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Online shopping expected to remain at ‘Christmas +’ levels as high street visitor numbers stay low despite lockdown easing

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Online shopping expected to remain at ‘Christmas +’ levels as high street visitor numbers stay low despite lockdown easing

‘Christmas +’ levels of online delivery are predicted to become the norm as the number of people visiting shops stays low.

 

Footfall data suggests that visitor numbers to high streets rose over the weekend as restaurants and pubs re-opened from the Covid-19 lockdown, compared to the same time last week – but remained sharply down on the same time last year. But delivery specialists suggested shopping had moved online, at least for the moment.

 

The Springboard figures show visitor numbers to English high streets were up on both Saturday (+19.6%) and Sunday (+28.3%) compared to the previous weekend. But compared to the previous year, footfall was down on both days, falling by 57.7% on Saturday and by 53.4% on Sunday. Shopping centres showed less of a benefit from the reopening of hospitality, growing by 6% week-on-week (WOW) on Saturday and by 10.7% on Sunday. In retail parks, where hospitality is less of a draw, footfall was down on both days (-7.6% Saturday and -3,6% Sunday).

 

The year-on-year figures showed stark falls against all types of location. When the full 24 hours of Saturday July 4 2020 was compared to Saturday July 6 2019, footfall was down across English high streets (-56%), retail parks (-30.4%), shopping centres (-48.3%) and overall by 48%. Overall footfall fell in all four countries of the UK in that comparison, falling by 60.9% in Wales, by 50.5% in Scotland and by 39.6% in Northern Ireland.

 

“Despite what are positive signs for the hospitality industry on the first weekend of reopening, it is essential to recognise that footfall remains at around half of the 2019 level,” said Diane Wehrle, insights director at Springboard. “As the industry takes small steps in reopening post-pandemic, we recognise there is still a long way to go before the industry returns to normality.”

 

David Jinks, head of consumer research at ParcelHero, said: “Contrary to many analysts’ expectations, parcel deliveries and ecommerce sales have continued to climb in July despite most non-essential stores reopening on 15 June. ParcelHero has seen no sign of any decline in deliveries so far this month and is still experiencing Christmas + level volumes. Many online retailers and couriers are experiencing the same high level of demand.”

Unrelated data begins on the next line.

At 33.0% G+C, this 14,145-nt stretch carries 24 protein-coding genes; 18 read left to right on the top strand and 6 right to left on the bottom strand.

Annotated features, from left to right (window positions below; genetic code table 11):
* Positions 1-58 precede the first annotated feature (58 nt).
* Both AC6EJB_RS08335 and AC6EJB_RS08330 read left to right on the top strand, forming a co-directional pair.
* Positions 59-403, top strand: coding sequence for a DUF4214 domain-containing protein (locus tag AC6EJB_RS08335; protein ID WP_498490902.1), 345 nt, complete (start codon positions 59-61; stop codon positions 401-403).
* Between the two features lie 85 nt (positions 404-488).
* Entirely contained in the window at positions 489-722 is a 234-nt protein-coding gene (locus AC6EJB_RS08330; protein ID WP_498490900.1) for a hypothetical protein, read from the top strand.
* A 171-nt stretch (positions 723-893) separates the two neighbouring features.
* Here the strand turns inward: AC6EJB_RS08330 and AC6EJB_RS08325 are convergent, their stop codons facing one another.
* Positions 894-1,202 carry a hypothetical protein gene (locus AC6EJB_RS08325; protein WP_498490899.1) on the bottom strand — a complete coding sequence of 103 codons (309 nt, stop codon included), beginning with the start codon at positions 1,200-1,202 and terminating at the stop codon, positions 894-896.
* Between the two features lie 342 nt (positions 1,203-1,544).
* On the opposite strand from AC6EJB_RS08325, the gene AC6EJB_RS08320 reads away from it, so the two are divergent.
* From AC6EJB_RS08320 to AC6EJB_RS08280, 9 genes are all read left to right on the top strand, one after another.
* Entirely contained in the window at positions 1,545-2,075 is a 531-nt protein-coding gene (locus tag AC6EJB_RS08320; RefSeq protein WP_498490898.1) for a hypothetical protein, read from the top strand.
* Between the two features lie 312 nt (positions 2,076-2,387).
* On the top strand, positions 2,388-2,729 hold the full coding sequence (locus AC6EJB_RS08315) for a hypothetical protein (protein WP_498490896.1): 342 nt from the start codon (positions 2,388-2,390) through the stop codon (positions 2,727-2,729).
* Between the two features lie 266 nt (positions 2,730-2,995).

He said the “much-anticipated return” to high street shopping and proved a “damp squib”. He said: “The rapid recovery in retail sales in the first few days after non-essential stores were allowed to reopen fell off markedly during the following week, according to new data from business advisors BDO UK. Sales in the first few days after reopening on June 15 were only -7.1 percent down on the same week last year but collapsed to -15.5% the week after.

 

“In contrast, online sales are booming. Growth Intelligence says over 85,000 businesses launched online during lockdown and its loosening has done little to halt demand. In fact, there is strong evidence that the reopening of many High Street stores, ironically, actually boosted online sales. According to the online retailers’ association IMRG/Capgemini, multichannel retailers “recorded the highest online growth ever” during the week when physical retailers reopened their doors. What all this means is that, even after town centre stores reopened, there was no sign of a fall-off in ecommerce.”

 

Gary McKelvey, commercial director at Northampton-based Panther Warehousing, said: “Online sales numbers are going to stay higher than before coronavirus and flexible deliveries are going to be key as people return to work. If people have only just gone back to the office, they are not going to want to take time off for deliveries.”

This could remain the case for some time to come: a new study from outdoor shopping centre The Valley, in Evesham, Worcestershire, suggests that up to half of all UK shoppers may avoid stepping inside a shopping centre for as long as three months, according to its poll of 2,000 UK adults.

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